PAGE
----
“Fuck Hartford.” The first words out of Dave Chappelle’s mouth onstage at the Chicagoland stop of the Oddball comedy festival were probably the most cathartic three syllables uttered on Earth on Saturday night. It was just two days after a misguided and wrongheaded audience ruined Chappelle’s set for themselves, and there had been a palpable tension running through the massive First Midwest Bank Amphitheater in Tinley Park, Illinois all night. Thoughts of the actions of the Connecticut mob of “young white alcoholics”—as Chappelle later described them—hung heavy in the atmosphere all night, with overeager security guards and countless posters taped to seat backs actively warning against heckling, cell-phone use, and (again) heckling.
Ultimately, Chappelle, and his eclectic supporting cast of comics had a successful night, which is no small feat for a stand-up comedy tour stopping in a gigantic venue that, just one night earlier, hosted Kid Rock’s $20 Best Night Ever Tour. The A.V. Club hit the road southbound from downtown Chicago to the suburb of Tinley Park with measured expectations, hoping for—and thankfully having—a very nice time at the first-ever Funny Or Die Presents Oddball Comedy & Curiosity Festival. Here’s the best and the worst of what we saw.
Weirdest possible host selection (in a good way): As the crowd filtered into the six entrances to the First Midwest Bank Amphitheater, the show had already begun on the Airheads Festival Stage, a smaller stage set up next to the food-vendor tents. The maniacally positive Brody Stevens took full advantage of the wireless microphones, introducing rising Chicago-based stand-ups like Adam Burke, Kellye Howard, Danny Kallas, and Mike Lebovitz from various spots throughout the slowly growing side-stage crowd, making for a sort of on-the-ground Where’s Waldo? situation, with a magnetic, catchphrase-crazy comic assuming the role of the walking-stick rocking time-traveler.
Weirdest possible host selection (in a not as good way): Roastmaster General Jeff Ross felt weirdly out of place as the night’s host. His straightforward insult-comedy stylings stood in stark contrast to the more nuanced, alt-leaning lineup. Ross, who was still rocking some pretty roughneck-looking cornrows leftover from the James Franco roast, gave the business to audience members several times throughout the night, telling an attractive woman that he’d definitely fuck her, letting a group of Middle Eastern dudes know that they looked like terrorists, and making fun of bald guy for having no hair. One joke, however, was completely undeniable in its sheer corniness: Ross suggested that an overweight man in the front row looked like he was into S&M: “Spaghetti and meatballs!”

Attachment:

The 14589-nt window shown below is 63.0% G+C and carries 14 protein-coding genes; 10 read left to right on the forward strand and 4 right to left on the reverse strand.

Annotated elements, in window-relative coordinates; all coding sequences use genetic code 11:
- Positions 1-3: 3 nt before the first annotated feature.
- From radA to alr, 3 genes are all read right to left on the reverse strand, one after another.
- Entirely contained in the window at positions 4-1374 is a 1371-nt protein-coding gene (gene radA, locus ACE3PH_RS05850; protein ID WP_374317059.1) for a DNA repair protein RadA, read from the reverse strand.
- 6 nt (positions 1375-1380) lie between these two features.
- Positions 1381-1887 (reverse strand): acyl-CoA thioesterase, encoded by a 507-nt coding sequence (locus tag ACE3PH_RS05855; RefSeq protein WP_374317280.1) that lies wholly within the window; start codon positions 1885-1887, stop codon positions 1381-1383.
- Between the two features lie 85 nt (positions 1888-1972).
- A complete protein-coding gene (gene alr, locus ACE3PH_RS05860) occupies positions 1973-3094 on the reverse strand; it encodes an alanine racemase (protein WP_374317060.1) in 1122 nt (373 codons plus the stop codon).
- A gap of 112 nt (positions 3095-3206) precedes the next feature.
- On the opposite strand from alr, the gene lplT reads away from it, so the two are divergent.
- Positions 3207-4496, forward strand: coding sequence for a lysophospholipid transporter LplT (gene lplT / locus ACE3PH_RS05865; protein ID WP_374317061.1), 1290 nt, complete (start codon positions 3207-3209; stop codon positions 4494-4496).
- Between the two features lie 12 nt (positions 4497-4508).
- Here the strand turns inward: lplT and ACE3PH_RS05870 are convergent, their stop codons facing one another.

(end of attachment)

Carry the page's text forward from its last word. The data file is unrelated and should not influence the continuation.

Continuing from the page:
Most unnecessary thing of the night: Oddball Fest is sponsored by the celebrity gossip TV show Dish Nation, which showcases various morning-drive DJs in their element and goofing on the Kardashians. DJ Rock-T, a former New York Met and current NYC morning-show/Dish Nation personality was the first to take the main stage, enthusiastically greeting the crowd as it found its seats, only to quickly relinquish the mic to side-stage host Brody Stevens, who immediately introduced Jeff Ross, who roasted some ugly/fat/sexy/terrorist-looking audience members for a minute before introducing Kristen Schaal, who totally destroyed with an energetic, loose set, bringing an end to the comedy whiplash that had begun to set in from the rapid-fire, super-unnecessary introductions to introductions.